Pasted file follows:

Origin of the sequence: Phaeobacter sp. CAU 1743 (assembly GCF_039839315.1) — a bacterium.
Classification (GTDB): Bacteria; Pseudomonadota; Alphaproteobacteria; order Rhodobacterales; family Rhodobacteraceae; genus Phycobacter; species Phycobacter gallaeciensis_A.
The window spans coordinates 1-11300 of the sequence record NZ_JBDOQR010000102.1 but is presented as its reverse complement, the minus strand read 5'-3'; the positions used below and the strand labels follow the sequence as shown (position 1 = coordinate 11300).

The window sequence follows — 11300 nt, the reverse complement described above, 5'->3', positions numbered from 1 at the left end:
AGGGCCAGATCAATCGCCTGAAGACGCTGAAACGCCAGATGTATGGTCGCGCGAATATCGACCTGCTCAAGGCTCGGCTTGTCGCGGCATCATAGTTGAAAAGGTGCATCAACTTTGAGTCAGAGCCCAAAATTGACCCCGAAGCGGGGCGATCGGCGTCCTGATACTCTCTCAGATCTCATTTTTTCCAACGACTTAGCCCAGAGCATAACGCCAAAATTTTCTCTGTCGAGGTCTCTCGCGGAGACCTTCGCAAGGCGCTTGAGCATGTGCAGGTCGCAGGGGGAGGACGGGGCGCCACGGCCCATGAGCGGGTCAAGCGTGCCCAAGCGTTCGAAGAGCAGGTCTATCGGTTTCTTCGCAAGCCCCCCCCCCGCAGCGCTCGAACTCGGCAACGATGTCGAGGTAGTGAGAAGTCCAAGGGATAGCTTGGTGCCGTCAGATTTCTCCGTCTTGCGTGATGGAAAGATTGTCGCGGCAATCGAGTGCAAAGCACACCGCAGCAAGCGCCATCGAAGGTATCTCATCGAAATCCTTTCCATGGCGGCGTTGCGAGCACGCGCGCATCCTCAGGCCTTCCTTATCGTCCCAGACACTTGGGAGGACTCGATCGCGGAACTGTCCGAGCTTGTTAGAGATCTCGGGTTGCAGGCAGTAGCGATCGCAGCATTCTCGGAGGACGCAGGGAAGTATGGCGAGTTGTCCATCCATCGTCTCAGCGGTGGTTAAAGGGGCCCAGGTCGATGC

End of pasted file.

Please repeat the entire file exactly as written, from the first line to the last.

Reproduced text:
Origin of the sequence: Phaeobacter sp. CAU 1743 (assembly GCF_039839315.1) — a bacterium.
Classification (GTDB): Bacteria; Pseudomonadota; Alphaproteobacteria; order Rhodobacterales; family Rhodobacteraceae; genus Phycobacter; species Phycobacter gallaeciensis_A.
The window spans coordinates 1-11300 of the sequence record NZ_JBDOQR010000102.1 but is presented as its reverse complement, the minus strand read 5'-3'; the positions used below and the strand labels follow the sequence as shown (position 1 = coordinate 11300).

The window sequence follows — 11300 nt, the reverse complement described above, 5'->3', positions numbered from 1 at the left end:
AGGGCCAGATCAATCGCCTGAAGACGCTGAAACGCCAGATGTATGGTCGCGCGAATATCGACCTGCTCAAGGCTCGGCTTGTCGCGGCATCATAGTTGAAAAGGTGCATCAACTTTGAGTCAGAGCCCAAAATTGACCCCGAAGCGGGGCGATCGGCGTCCTGATACTCTCTCAGATCTCATTTTTTCCAACGACTTAGCCCAGAGCATAACGCCAAAATTTTCTCTGTCGAGGTCTCTCGCGGAGACCTTCGCAAGGCGCTTGAGCATGTGCAGGTCGCAGGGGGAGGACGGGGCGCCACGGCCCATGAGCGGGTCAAGCGTGCCCAAGCGTTCGAAGAGCAGGTCTATCGGTTTCTTCGCAAGCCCCCCCCCCGCAGCGCTCGAACTCGGCAACGATGTCGAGGTAGTGAGAAGTCCAAGGGATAGCTTGGTGCCGTCAGATTTCTCCGTCTTGCGTGATGGAAAGATTGTCGCGGCAATCGAGTGCAAAGCACACCGCAGCAAGCGCCATCGAAGGTATCTCATCGAAATCCTTTCCATGGCGGCGTTGCGAGCACGCGCGCATCCTCAGGCCTTCCTTATCGTCCCAGACACTTGGGAGGACTCGATCGCGGAACTGTCCGAGCTTGTTAGAGATCTCGGGTTGCAGGCAGTAGCGATCGCAGCATTCTCGGAGGACGCAGGGAAGTATGGCGAGTTGTCCATCCATCGTCTCAGCGGTGGTTAAAGGGGCCCAGGTCGATGC